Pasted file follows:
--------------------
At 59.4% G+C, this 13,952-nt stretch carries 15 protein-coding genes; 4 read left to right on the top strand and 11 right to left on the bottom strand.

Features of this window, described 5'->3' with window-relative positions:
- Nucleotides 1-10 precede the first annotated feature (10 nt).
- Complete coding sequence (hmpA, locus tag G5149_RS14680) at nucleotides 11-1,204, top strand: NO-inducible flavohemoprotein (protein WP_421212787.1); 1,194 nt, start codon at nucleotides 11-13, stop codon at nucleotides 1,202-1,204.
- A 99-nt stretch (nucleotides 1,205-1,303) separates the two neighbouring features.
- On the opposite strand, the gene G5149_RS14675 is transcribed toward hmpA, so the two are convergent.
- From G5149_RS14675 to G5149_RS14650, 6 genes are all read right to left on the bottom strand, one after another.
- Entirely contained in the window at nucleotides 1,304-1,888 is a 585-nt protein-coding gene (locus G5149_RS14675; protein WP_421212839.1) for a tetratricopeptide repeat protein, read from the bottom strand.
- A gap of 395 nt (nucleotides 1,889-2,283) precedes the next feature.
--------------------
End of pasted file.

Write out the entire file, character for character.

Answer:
At 59.4% G+C, this 13,952-nt stretch carries 15 protein-coding genes; 4 read left to right on the top strand and 11 right to left on the bottom strand.

Features of this window, described 5'->3' with window-relative positions:
- Nucleotides 1-10 precede the first annotated feature (10 nt).
- Complete coding sequence (hmpA, locus tag G5149_RS14680) at nucleotides 11-1,204, top strand: NO-inducible flavohemoprotein (protein WP_421212787.1); 1,194 nt, start codon at nucleotides 11-13, stop codon at nucleotides 1,202-1,204.
- A 99-nt stretch (nucleotides 1,205-1,303) separates the two neighbouring features.
- On the opposite strand, the gene G5149_RS14675 is transcribed toward hmpA, so the two are convergent.
- From G5149_RS14675 to G5149_RS14650, 6 genes are all read right to left on the bottom strand, one after another.
- Entirely contained in the window at nucleotides 1,304-1,888 is a 585-nt protein-coding gene (locus G5149_RS14675; protein WP_421212839.1) for a tetratricopeptide repeat protein, read from the bottom strand.
- A gap of 395 nt (nucleotides 1,889-2,283) precedes the next feature.